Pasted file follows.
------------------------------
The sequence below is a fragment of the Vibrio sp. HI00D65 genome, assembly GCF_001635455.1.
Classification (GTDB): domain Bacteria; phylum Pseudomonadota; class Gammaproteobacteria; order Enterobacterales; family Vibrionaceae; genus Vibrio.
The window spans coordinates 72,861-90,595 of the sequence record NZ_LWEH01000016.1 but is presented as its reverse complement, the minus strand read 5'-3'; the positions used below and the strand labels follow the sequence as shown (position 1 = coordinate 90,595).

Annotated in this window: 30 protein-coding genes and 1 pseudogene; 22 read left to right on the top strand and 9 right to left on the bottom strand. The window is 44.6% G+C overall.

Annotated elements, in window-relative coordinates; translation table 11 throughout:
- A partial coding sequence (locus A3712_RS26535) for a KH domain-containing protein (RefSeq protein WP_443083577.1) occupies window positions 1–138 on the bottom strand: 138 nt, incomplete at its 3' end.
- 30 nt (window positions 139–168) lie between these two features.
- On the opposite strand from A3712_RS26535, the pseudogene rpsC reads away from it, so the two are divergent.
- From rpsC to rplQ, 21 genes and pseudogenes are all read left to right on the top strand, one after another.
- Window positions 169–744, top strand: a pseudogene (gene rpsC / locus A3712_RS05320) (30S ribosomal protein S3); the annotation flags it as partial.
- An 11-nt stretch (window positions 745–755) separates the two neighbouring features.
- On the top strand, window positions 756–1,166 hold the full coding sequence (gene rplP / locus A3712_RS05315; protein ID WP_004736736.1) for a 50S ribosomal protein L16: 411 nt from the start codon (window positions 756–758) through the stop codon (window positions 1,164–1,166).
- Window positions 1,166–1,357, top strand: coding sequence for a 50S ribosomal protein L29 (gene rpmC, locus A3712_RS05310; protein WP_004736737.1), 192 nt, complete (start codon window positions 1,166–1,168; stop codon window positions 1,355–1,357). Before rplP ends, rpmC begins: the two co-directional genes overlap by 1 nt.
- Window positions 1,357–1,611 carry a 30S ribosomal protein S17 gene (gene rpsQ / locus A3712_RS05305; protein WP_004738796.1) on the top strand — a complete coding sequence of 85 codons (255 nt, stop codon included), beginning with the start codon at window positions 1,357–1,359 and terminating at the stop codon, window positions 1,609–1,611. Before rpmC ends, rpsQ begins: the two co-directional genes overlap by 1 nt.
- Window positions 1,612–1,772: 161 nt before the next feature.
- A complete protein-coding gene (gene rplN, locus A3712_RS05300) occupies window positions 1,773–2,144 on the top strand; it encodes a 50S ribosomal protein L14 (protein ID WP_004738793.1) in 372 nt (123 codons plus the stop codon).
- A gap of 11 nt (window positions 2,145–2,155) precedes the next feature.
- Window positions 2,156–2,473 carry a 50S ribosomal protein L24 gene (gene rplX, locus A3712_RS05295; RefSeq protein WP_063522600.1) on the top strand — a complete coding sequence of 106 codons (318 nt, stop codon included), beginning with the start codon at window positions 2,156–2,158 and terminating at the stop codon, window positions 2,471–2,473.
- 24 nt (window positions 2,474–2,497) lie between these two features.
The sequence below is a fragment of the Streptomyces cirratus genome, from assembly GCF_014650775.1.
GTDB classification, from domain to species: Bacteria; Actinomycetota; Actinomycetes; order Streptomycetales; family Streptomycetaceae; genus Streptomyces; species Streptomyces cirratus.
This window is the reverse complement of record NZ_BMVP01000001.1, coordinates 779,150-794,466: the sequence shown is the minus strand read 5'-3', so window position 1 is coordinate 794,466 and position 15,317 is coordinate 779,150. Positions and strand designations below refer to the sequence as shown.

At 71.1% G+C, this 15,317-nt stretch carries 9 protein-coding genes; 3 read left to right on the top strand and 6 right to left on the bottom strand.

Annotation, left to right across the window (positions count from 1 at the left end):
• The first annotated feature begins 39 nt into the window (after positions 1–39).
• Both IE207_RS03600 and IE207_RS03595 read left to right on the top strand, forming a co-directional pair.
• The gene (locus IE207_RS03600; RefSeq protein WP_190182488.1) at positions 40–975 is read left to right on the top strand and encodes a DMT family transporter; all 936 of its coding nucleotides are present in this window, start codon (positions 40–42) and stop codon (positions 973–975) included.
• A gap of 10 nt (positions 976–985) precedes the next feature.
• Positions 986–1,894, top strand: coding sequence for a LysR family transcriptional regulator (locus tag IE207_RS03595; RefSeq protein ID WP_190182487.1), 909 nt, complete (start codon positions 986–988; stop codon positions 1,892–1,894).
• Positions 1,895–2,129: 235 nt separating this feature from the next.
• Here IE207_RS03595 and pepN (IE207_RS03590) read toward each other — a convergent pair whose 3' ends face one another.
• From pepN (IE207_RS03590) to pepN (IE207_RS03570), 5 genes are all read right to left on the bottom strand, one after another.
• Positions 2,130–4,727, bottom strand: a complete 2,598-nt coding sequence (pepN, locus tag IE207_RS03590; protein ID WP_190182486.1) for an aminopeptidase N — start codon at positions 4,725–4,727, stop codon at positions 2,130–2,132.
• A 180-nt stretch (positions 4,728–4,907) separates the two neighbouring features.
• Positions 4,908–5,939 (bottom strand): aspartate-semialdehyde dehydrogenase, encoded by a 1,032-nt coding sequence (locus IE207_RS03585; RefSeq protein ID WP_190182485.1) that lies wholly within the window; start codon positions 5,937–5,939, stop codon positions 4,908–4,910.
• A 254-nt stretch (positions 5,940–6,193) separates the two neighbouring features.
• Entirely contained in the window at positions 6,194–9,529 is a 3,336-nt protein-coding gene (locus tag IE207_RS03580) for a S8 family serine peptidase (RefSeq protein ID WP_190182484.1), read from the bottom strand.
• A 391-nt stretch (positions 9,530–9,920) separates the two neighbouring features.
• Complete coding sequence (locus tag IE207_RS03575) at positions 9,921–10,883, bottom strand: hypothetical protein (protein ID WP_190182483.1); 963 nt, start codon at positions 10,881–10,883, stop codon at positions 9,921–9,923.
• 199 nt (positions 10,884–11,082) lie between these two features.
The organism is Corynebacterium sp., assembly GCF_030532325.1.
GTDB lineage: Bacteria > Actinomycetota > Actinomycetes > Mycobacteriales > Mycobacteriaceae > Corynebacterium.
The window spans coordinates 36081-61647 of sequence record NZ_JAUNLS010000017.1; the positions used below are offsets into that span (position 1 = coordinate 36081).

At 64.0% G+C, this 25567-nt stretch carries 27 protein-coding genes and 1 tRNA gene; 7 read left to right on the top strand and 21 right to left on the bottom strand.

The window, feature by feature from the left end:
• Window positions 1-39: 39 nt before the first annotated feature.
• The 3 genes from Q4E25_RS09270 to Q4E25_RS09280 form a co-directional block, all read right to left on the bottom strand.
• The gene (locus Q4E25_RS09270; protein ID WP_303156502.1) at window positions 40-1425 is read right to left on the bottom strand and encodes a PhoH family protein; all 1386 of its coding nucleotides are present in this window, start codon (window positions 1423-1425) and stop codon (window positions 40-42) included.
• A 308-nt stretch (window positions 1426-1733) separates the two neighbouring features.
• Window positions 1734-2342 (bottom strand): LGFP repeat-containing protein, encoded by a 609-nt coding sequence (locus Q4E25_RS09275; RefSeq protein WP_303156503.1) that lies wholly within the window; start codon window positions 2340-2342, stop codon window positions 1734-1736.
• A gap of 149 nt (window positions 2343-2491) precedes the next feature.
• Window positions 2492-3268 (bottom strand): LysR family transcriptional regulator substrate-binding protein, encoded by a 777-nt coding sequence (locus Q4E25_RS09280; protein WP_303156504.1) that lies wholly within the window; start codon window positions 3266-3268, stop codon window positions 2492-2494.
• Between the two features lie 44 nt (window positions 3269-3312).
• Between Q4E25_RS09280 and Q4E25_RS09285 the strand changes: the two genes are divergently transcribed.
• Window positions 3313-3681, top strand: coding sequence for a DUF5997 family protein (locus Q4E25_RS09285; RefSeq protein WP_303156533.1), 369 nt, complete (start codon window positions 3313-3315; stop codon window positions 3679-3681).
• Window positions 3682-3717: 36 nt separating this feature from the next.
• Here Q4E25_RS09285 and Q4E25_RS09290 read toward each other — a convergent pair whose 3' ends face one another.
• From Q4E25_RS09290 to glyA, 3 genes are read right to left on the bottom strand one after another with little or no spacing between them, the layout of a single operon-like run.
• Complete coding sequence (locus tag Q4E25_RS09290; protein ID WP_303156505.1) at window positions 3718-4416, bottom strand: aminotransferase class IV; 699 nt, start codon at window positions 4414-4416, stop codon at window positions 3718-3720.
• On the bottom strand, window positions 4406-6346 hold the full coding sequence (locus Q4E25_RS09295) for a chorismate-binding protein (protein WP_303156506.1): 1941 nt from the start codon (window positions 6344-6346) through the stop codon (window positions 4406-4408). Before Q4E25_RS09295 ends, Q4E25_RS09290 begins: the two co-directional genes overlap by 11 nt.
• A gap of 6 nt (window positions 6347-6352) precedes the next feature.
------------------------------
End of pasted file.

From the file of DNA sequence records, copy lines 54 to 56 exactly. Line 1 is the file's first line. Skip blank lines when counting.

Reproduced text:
• Between Q4E25_RS09280 and Q4E25_RS09285 the strand changes: the two genes are divergently transcribed.
• Window positions 3313-3681, top strand: coding sequence for a DUF5997 family protein (locus Q4E25_RS09285; RefSeq protein WP_303156533.1), 369 nt, complete (start codon window positions 3313-3315; stop codon window positions 3679-3681).
• Window positions 3682-3717: 36 nt separating this feature from the next.